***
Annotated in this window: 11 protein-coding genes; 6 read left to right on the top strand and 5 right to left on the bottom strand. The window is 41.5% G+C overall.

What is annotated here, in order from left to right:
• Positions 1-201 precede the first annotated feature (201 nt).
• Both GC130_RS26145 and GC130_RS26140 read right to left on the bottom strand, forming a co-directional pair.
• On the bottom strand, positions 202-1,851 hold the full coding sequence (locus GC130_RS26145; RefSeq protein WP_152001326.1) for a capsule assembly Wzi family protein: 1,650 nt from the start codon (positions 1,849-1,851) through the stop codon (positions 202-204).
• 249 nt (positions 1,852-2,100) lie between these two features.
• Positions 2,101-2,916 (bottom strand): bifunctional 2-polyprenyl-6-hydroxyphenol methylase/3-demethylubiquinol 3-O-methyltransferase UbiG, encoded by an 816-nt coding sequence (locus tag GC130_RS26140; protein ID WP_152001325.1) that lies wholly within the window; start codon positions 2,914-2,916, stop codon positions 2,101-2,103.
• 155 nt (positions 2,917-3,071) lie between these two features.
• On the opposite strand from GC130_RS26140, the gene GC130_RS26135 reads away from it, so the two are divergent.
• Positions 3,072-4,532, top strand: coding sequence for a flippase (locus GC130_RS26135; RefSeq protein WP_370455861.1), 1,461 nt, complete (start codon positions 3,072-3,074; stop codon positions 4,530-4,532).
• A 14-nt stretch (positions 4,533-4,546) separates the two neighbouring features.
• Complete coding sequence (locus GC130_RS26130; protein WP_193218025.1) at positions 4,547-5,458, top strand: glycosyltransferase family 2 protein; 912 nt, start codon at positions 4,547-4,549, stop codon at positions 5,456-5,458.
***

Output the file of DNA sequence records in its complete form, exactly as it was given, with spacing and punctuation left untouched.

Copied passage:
Annotated in this window: 11 protein-coding genes; 6 read left to right on the top strand and 5 right to left on the bottom strand. The window is 41.5% G+C overall.

What is annotated here, in order from left to right:
• Positions 1-201 precede the first annotated feature (201 nt).
• Both GC130_RS26145 and GC130_RS26140 read right to left on the bottom strand, forming a co-directional pair.
• On the bottom strand, positions 202-1,851 hold the full coding sequence (locus GC130_RS26145; RefSeq protein WP_152001326.1) for a capsule assembly Wzi family protein: 1,650 nt from the start codon (positions 1,849-1,851) through the stop codon (positions 202-204).
• 249 nt (positions 1,852-2,100) lie between these two features.
• Positions 2,101-2,916 (bottom strand): bifunctional 2-polyprenyl-6-hydroxyphenol methylase/3-demethylubiquinol 3-O-methyltransferase UbiG, encoded by an 816-nt coding sequence (locus tag GC130_RS26140; protein ID WP_152001325.1) that lies wholly within the window; start codon positions 2,914-2,916, stop codon positions 2,101-2,103.
• 155 nt (positions 2,917-3,071) lie between these two features.
• On the opposite strand from GC130_RS26140, the gene GC130_RS26135 reads away from it, so the two are divergent.
• Positions 3,072-4,532, top strand: coding sequence for a flippase (locus GC130_RS26135; RefSeq protein WP_370455861.1), 1,461 nt, complete (start codon positions 3,072-3,074; stop codon positions 4,530-4,532).
• A 14-nt stretch (positions 4,533-4,546) separates the two neighbouring features.
• Complete coding sequence (locus GC130_RS26130; protein WP_193218025.1) at positions 4,547-5,458, top strand: glycosyltransferase family 2 protein; 912 nt, start codon at positions 4,547-4,549, stop codon at positions 5,456-5,458.